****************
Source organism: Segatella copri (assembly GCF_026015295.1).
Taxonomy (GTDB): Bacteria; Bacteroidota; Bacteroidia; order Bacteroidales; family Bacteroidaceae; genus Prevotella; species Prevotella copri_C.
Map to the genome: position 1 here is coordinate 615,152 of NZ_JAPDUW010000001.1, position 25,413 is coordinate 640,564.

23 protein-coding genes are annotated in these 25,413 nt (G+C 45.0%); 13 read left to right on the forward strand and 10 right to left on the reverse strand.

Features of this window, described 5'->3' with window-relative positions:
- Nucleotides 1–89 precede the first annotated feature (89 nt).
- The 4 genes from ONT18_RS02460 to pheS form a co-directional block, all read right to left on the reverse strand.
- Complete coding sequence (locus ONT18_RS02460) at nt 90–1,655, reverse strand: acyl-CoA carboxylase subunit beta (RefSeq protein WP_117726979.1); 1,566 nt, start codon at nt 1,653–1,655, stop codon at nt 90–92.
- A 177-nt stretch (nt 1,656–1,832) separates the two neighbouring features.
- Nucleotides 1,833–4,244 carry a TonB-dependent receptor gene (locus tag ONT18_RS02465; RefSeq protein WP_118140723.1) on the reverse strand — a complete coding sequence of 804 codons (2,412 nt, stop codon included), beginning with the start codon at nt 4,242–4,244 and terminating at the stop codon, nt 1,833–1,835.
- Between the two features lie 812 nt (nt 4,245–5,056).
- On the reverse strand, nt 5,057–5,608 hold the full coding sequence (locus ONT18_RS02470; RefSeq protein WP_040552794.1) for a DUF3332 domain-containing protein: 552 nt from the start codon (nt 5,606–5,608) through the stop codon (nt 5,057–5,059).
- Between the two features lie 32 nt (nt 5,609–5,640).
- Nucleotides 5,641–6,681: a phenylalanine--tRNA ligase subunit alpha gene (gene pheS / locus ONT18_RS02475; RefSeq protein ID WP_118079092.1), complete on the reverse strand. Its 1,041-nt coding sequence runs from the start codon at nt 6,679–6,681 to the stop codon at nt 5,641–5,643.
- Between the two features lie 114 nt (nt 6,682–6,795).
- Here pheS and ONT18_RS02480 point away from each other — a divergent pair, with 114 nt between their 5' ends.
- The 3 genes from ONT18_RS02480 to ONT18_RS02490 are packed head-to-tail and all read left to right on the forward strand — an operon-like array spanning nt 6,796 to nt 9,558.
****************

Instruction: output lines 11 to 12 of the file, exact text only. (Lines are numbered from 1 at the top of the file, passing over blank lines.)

- Between the two features lie 812 nt (nt 4,245–5,056).
- On the reverse strand, nt 5,057–5,608 hold the full coding sequence (locus ONT18_RS02470; RefSeq protein WP_040552794.1) for a DUF3332 domain-containing protein: 552 nt from the start codon (nt 5,606–5,608) through the stop codon (nt 5,057–5,059).